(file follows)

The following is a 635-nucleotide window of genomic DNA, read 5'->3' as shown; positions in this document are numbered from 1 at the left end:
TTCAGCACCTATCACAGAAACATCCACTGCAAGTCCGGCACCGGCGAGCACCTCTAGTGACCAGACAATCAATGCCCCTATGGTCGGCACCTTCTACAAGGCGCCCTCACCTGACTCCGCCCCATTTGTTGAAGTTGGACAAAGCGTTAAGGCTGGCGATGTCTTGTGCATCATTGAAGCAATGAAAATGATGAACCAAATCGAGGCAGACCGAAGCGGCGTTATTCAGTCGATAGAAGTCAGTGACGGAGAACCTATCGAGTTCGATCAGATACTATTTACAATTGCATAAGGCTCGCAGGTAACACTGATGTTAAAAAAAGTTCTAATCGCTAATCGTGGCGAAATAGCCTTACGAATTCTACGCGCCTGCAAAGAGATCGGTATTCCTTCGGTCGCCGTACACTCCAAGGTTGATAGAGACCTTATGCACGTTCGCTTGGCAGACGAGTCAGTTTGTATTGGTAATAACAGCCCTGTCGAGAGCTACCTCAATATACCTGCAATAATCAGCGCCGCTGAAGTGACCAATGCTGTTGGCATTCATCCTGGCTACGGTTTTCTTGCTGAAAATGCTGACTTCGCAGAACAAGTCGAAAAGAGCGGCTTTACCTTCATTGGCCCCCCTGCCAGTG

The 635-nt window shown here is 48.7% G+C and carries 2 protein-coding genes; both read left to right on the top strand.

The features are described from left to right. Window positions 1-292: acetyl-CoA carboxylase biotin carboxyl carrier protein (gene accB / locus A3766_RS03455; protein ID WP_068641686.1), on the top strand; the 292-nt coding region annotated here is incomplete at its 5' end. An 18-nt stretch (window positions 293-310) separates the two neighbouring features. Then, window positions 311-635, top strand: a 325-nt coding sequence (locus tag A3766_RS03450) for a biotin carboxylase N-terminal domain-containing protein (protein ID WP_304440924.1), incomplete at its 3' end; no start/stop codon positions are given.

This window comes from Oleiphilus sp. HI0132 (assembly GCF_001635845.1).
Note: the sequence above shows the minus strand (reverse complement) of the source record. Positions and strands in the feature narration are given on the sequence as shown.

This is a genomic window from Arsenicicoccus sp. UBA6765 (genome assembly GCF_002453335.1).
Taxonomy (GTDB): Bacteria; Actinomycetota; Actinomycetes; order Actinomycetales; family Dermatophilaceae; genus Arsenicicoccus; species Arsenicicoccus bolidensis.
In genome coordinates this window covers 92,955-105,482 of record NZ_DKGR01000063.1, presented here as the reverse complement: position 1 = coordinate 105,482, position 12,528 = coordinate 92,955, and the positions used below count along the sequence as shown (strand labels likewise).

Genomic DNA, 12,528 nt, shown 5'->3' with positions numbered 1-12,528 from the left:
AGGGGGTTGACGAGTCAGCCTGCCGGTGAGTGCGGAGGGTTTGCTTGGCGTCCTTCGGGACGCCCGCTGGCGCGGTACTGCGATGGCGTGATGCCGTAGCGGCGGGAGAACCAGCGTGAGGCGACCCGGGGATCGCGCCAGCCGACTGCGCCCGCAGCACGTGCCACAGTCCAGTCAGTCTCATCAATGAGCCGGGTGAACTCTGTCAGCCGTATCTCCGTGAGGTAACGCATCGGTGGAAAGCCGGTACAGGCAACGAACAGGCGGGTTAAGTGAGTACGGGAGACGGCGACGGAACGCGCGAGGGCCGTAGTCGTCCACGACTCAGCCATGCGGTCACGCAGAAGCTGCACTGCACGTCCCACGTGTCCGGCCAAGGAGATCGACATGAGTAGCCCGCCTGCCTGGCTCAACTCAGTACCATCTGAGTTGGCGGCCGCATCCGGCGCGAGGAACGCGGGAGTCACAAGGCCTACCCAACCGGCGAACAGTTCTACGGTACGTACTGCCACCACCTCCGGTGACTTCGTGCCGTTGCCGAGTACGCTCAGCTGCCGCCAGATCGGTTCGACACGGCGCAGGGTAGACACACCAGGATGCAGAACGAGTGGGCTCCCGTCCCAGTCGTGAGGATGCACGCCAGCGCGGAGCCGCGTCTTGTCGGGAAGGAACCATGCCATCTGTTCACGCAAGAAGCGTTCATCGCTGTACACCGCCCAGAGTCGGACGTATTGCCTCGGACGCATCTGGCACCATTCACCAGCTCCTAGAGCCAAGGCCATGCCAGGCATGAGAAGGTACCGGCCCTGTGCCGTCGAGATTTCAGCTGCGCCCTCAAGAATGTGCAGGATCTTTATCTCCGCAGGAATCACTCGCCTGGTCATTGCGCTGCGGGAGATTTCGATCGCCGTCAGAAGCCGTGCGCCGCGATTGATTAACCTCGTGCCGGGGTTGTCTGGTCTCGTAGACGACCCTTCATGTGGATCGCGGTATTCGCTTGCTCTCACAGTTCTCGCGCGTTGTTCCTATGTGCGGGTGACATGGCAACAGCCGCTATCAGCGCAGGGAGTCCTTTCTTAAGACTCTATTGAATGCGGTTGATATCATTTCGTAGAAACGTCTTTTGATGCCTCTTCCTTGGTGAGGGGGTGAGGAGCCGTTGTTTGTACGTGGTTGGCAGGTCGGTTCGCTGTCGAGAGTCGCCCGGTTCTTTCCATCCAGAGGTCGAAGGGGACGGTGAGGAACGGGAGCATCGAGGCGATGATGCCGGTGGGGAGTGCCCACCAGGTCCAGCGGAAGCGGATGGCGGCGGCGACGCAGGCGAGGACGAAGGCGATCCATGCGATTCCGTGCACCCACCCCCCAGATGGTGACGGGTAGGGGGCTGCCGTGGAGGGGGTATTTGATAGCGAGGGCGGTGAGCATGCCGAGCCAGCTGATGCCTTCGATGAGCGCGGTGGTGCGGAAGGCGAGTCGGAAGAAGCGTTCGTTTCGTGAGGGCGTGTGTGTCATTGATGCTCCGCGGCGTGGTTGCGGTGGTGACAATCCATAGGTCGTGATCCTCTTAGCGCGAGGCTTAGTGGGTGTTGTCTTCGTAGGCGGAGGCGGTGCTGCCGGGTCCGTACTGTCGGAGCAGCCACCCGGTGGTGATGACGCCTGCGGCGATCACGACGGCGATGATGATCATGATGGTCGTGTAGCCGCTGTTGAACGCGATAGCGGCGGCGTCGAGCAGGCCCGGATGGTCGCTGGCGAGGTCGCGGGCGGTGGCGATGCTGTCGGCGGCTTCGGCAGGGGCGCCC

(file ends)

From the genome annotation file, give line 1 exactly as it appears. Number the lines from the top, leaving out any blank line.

The following is a 635-nucleotide window of genomic DNA, read 5'->3' as shown; positions in this document are numbered from 1 at the left end: